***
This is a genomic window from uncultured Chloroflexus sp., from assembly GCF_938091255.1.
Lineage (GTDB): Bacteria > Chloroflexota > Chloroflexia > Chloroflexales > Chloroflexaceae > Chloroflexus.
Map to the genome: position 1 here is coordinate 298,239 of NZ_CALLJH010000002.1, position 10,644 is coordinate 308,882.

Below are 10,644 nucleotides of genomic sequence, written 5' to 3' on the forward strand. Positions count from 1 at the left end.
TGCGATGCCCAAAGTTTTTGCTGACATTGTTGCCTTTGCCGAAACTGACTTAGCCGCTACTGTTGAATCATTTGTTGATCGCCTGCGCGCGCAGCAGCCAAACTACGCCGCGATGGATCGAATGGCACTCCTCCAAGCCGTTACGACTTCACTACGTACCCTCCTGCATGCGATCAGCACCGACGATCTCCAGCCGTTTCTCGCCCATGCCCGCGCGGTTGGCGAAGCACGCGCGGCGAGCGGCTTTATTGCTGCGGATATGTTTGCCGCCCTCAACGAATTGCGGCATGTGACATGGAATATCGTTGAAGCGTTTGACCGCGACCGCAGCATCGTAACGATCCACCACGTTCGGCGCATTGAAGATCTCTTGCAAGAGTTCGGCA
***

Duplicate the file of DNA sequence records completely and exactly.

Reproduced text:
This is a genomic window from uncultured Chloroflexus sp., from assembly GCF_938091255.1.
Lineage (GTDB): Bacteria > Chloroflexota > Chloroflexia > Chloroflexales > Chloroflexaceae > Chloroflexus.
Map to the genome: position 1 here is coordinate 298,239 of NZ_CALLJH010000002.1, position 10,644 is coordinate 308,882.

Below are 10,644 nucleotides of genomic sequence, written 5' to 3' on the forward strand. Positions count from 1 at the left end.
TGCGATGCCCAAAGTTTTTGCTGACATTGTTGCCTTTGCCGAAACTGACTTAGCCGCTACTGTTGAATCATTTGTTGATCGCCTGCGCGCGCAGCAGCCAAACTACGCCGCGATGGATCGAATGGCACTCCTCCAAGCCGTTACGACTTCACTACGTACCCTCCTGCATGCGATCAGCACCGACGATCTCCAGCCGTTTCTCGCCCATGCCCGCGCGGTTGGCGAAGCACGCGCGGCGAGCGGCTTTATTGCTGCGGATATGTTTGCCGCCCTCAACGAATTGCGGCATGTGACATGGAATATCGTTGAAGCGTTTGACCGCGACCGCAGCATCGTAACGATCCACCACGTTCGGCGCATTGAAGATCTCTTGCAAGAGTTCGGCA